How Church Size Influences Christian Education

How Church Size Influences Christian Education

By Israel Galindo, Associate Dean for Lifelong Learning and Director of Online Education.

September 15, 2014—There are many factors that influence Christian education programming in church congregations. Two of those factors are staff leadership and congregational size. While we may desire otherwise the fact is that congregations are highly dependent on program staff for leadership, development, and the effectiveness of educational programs. And often, educational program leaders are the last staff hired (the typical order of staff hires are: pastor, musician, part-time youth/children staff, full-time youth/children staff, then, educator). Which means that any educator who is the first full-time program staff person in a congregation likely has to deal with years of neglect in the area of church-wide educational programming.

The second factor that influences congregational education is the size of a congregation. Below are general characteristics related to how the size of a congregation affects educational programming:

The Family Size Church (20 to 75 members)

The Pastoral Size Church (50 – 150 members)

The Program Size Church (150 – 350 members)

The Corporate Size Church (300 – 500 members)

For more on how congregational size affects education, leadership, and other factors, see Israel Galindo, The Hidden Lives of Congregations.

Israel Galindo is Associate Dean for Lifelong Learning and Director of Online Education at the Columbia Theological Seminary. Formerly, he was Dean at the Baptist Theological Seminary at Richmond. He is the author of the bestseller, The Hidden Lives of Congregations (Alban), Perspectives on Congregational Leadership (Educational Consultants), and A Family Genogram Workbook (Educational Consultants), with Elaine Boomer and Don Reagan.
His books on Christian education include The Craft of Christian Teaching (Judson), How to be the Best Christian Study Group Leader (Judson), Planning for Christian Education Formation (Chalice), and A Christian Educator’s Book of Lists (S&H).
Galindo contributes to the Wabash Center’s blog for theological school deans.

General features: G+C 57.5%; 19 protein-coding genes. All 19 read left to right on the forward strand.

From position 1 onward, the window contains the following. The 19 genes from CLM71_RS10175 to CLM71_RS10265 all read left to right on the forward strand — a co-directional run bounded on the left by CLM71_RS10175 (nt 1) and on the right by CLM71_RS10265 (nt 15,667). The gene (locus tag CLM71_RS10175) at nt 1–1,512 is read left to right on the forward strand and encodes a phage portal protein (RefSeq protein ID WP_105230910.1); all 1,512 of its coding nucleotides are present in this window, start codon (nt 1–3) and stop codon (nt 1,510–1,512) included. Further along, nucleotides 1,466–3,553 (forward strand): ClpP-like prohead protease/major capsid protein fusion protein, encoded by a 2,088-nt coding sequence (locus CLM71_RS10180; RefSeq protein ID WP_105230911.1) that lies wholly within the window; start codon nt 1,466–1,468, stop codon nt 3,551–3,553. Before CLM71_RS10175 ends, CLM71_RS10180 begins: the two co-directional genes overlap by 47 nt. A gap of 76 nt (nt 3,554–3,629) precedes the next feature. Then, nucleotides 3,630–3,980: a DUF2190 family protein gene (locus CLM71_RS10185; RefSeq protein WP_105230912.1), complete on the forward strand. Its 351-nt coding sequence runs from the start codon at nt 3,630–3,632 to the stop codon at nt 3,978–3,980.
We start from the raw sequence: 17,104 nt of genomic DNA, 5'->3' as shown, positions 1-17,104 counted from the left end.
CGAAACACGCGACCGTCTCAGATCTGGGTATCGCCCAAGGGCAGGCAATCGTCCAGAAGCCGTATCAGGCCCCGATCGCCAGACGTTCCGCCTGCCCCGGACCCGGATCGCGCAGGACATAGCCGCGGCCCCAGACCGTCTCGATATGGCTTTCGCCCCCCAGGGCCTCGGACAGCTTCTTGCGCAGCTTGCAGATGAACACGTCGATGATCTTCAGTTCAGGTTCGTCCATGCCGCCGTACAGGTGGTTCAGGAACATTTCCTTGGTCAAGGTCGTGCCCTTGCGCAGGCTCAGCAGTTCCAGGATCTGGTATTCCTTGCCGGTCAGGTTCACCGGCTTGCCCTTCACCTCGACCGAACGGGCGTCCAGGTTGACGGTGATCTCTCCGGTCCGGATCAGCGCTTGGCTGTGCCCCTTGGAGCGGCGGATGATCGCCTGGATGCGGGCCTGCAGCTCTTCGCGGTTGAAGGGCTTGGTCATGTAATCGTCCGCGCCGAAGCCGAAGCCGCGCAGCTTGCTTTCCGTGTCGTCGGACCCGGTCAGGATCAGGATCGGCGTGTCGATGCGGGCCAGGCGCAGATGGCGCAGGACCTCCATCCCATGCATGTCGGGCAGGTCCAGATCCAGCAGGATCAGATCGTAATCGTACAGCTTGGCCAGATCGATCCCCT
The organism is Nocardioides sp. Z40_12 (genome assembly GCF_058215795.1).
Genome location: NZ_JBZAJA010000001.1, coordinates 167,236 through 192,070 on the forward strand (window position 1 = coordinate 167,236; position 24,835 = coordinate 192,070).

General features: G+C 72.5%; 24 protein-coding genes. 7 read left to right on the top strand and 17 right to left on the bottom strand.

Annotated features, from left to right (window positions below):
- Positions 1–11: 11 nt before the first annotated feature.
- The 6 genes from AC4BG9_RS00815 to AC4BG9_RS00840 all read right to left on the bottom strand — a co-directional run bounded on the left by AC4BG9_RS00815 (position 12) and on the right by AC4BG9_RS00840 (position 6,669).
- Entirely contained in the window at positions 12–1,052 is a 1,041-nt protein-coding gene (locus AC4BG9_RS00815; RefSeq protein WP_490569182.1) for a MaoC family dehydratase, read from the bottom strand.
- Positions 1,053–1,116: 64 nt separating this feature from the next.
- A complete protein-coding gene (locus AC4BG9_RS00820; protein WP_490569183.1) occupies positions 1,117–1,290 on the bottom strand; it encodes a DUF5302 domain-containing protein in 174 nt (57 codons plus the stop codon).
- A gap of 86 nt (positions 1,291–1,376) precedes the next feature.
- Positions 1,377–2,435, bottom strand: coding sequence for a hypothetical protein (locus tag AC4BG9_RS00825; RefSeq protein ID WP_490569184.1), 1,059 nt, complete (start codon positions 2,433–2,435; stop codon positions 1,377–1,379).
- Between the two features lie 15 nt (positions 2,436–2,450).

2 thoughts on “How Church Size Influences Christian Education”

  1. mdkiehl says:

    Our church has a larger staff-to-congregation ratio because they have other revenue streams received by also being an arts center. It is a very small congregation (less than 40 I would say, often only about 20-25 on any given Sunday). But they have about 5 staff members plus some part time staff. While the congregation isn’t big the activity throughout the week on site is hectic: concerts, youth art workshops, exhibitions, open mic, and other classes. The number of feet on site during the week is far more than the congregation. They are a resource to other churches and to the local arts community.

    In many ways our church fits the “mold” of a church 10 times its size. Much of this is possible by partnerships with other churches and arts organizations (like Port City Playhouse). The leadership can often step aside in “teaching” because of the maturity of all the human resources they have beyond their staff: professional christian artists, who bring unique insights into the community, in terms of teaching, ministry, and discipleship. Education is also implemented into their monthly cycle. Sunday worship is substituted twice a month with bible study and once with a fellowship meal. This is very different from the “trends” outlined here.

    1. CTS Staff says:

      Thank you, mdkiehl. Yes, context matters very much. And in many cases the particular context and TYPE of organization-institution, even as a self-described “church” makes these general “rules” related to congregational size moot or nuanced. There are congregational types, one of which seems to be your own context, where the “numbers” are not as relevant to the dynamics of the organization—or, to its mission.

      Thanks for your comments!

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